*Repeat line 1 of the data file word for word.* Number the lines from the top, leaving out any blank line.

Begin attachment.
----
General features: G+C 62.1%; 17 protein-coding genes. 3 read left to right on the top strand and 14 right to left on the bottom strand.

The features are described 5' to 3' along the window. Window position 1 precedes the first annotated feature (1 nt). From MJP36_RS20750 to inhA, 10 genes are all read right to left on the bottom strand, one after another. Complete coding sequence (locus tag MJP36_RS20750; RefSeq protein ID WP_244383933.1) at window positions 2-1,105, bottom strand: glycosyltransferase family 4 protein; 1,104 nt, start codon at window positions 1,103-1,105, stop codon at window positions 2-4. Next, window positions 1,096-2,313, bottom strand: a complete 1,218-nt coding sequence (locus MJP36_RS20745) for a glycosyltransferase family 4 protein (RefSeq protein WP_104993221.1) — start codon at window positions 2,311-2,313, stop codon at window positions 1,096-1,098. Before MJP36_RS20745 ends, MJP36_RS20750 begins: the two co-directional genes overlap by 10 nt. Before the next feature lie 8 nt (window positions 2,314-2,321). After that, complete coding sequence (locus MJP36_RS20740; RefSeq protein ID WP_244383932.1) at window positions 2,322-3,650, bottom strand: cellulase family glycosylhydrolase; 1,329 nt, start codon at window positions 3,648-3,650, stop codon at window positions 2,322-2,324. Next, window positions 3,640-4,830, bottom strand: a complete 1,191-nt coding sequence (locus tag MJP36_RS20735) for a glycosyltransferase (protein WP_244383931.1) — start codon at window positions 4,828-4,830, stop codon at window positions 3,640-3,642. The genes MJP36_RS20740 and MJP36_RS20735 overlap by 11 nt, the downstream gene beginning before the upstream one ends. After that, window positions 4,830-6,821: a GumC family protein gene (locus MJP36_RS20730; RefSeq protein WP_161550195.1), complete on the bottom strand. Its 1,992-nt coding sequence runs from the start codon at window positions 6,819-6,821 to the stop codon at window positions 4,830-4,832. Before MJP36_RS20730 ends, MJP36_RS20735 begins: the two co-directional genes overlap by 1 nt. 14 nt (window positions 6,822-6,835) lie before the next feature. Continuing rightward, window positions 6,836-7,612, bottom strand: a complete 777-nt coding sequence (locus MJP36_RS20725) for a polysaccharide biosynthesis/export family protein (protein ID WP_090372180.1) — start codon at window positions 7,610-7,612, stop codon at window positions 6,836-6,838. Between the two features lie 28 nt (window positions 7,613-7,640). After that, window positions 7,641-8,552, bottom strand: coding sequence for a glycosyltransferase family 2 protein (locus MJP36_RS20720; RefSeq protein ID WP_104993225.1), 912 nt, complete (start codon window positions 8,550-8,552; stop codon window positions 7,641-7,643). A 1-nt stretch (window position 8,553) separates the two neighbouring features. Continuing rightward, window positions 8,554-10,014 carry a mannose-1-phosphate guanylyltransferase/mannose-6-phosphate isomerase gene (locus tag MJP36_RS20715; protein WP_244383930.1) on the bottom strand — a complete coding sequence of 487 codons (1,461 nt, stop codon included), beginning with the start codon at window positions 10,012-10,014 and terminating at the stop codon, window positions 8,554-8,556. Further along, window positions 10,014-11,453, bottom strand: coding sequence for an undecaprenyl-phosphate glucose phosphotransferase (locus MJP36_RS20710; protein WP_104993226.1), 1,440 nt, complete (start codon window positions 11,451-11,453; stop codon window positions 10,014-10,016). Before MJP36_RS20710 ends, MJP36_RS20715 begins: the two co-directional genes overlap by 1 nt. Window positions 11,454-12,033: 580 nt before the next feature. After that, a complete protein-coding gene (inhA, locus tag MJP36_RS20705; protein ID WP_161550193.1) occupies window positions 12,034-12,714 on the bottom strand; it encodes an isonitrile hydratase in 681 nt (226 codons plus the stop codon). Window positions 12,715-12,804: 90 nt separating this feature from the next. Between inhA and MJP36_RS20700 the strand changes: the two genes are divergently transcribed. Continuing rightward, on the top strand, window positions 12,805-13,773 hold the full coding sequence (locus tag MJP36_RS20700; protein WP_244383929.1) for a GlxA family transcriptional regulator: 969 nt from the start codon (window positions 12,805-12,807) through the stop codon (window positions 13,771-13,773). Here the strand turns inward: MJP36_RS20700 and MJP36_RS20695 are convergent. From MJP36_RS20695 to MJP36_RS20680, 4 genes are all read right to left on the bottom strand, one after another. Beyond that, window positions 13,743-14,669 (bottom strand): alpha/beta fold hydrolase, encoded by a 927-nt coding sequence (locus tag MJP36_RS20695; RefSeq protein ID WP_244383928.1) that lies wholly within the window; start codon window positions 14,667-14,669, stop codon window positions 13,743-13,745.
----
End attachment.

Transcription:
General features: G+C 62.1%; 17 protein-coding genes. 3 read left to right on the top strand and 14 right to left on the bottom strand.